Joe was essentially penniless. Joe had done nothing but been a decent upstanding guy all his life and now he was an unemployed fifty-year old man, living in a dumpy two-room rented cabin, and basically owning only his car, a mattress and a few personal belongings.

But hey! Joe’s a tough guy! He decides to go back to school, gets an offer of a graduate assistantship from a major university and does so. He arrives at the university with $11.37 in his pocket, an old truck with over 200,000 miles on the odometer, an old computer and his few personal items. Despite this - in a space of only four years - he completes a Masters and a Doctorate! Sounds great, right? Wrong you are. Here is what life is like in our second chance myth society:

No job – nobody will hire a guy in his mid-fifties despite an outstanding work record for 25 years and experience far beyond any much younger person. His education matters not a twit – his experience matters not a twit – his age does. No second chances for those of us over fifty. He is working to eat, but in a position far below his skills and qualifications.

No credit cards – despite the fact that this man has gone back to school and turned his life around, he can’t obtain a credit card because his computer formula “score” does not meet the requirements.

No house – Even though he has saved a 15% down payment toward what would be a small house, Joe has no chance of ever buying a home again because, again, his credit “score” doesn’t cut it.

Dating? A new relationship? – Well, what woman do you know interested in an older man with the life described.

Now, imagine if he had been prison. Imagine if he was a young high school graduate who had made a mistake at one time: a petty crime, a marijuana experiment, a drinking incident, or kicked out of college for fighting after a few beers. We don’t forgive. Second chances are a myth. Our so-called Christian, church-going, nose-in-the-air, I’m better than you populace doesn’t forgive. We condemn. Our prisons don’t reform anybody. Our employers don’t hire anyone who has a “record,” though it only takes one mistake to make a “record.” Am I going to tell you there are no bad people? Of course not. There are bad people. But most of us just make a mistake or two in our lives, we should not have to suffer for that forever.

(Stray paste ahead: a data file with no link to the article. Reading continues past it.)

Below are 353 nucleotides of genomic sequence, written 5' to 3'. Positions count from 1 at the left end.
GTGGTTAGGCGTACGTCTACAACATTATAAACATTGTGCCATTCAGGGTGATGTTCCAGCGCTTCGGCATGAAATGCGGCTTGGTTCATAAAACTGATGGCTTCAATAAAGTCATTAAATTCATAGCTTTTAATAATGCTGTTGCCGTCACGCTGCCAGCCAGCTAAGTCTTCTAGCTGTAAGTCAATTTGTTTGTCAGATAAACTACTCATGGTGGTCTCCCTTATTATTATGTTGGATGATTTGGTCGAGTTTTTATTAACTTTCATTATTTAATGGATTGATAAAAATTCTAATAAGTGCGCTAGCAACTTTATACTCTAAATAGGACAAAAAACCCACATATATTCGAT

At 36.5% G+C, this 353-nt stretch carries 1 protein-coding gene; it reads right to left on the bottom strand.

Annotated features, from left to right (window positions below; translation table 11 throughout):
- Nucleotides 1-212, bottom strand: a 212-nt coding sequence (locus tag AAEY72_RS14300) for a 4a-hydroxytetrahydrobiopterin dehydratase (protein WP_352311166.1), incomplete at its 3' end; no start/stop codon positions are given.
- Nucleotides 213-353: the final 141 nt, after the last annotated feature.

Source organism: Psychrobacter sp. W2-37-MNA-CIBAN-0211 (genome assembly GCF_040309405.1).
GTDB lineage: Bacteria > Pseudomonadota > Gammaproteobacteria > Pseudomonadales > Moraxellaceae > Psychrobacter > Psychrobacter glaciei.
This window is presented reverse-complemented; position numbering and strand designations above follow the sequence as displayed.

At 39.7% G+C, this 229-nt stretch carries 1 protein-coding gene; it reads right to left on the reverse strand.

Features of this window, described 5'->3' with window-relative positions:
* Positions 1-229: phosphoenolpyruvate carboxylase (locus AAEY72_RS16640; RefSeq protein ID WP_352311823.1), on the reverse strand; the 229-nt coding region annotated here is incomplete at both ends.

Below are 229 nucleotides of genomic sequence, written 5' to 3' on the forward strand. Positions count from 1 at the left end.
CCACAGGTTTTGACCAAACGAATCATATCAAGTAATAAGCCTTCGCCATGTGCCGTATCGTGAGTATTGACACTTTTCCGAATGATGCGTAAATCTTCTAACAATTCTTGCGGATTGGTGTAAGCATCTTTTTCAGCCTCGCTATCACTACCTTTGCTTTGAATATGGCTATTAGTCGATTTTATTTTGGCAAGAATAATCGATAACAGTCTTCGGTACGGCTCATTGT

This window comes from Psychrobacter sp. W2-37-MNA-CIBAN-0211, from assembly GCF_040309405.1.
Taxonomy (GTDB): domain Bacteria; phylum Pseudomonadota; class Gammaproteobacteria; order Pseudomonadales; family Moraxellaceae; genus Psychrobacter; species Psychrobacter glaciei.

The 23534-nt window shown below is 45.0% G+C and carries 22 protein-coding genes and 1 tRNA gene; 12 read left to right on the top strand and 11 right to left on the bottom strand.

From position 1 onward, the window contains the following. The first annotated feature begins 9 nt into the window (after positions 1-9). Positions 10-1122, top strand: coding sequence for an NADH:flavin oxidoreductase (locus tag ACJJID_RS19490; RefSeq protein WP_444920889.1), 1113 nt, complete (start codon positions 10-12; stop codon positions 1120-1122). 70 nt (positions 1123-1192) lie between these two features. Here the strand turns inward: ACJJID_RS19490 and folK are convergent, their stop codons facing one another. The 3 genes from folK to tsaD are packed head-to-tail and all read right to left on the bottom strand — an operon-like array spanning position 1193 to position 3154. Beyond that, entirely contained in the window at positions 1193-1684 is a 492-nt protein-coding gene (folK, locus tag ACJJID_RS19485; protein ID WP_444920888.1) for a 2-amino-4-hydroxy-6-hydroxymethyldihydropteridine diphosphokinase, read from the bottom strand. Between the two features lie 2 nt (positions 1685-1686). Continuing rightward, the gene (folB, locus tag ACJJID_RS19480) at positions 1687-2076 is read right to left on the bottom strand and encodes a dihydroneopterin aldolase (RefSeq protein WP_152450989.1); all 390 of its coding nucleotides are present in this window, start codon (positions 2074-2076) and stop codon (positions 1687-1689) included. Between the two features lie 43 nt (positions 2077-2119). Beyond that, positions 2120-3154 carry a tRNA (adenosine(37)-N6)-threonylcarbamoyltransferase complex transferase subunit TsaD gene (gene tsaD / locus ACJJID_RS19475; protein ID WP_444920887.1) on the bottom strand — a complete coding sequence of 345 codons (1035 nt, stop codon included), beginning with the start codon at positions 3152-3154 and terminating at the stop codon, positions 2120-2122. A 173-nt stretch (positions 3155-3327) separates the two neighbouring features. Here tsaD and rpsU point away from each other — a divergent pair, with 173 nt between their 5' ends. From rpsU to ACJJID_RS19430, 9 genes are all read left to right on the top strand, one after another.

Look even at an athlete like Sammy Sosa. He had one corked bat out of 78 bats and there were a good number of people ready to condemn him for eternity. No second chance for even Sammy.

At any level, a person deserves a second chance. Once you are down in this country, much of society will step on your neck to keep you down. Then we wonder why the individual gets discouraged, gives up on life, and turns to whatever is necessary to survive. You see, it is a long trip from the outhouse to the penthouse and, has Joe learned, it’s a short trip back down. It can happen to any of us. Don’t be so quick to judge and condemn others. Give your brother or sister in humanity a helping hand. Lend them money interest free. You can afford it. Interest is what makes the rich richer and the poor poorer. Whatever your religious beliefs (or non-beliefs), you will likely meet your maker one day. What will you say to your version of the almighty?

Do good things. It will make you a better person. It will make us a better society. Until we all step forward and do the right thing for others, well, ……………………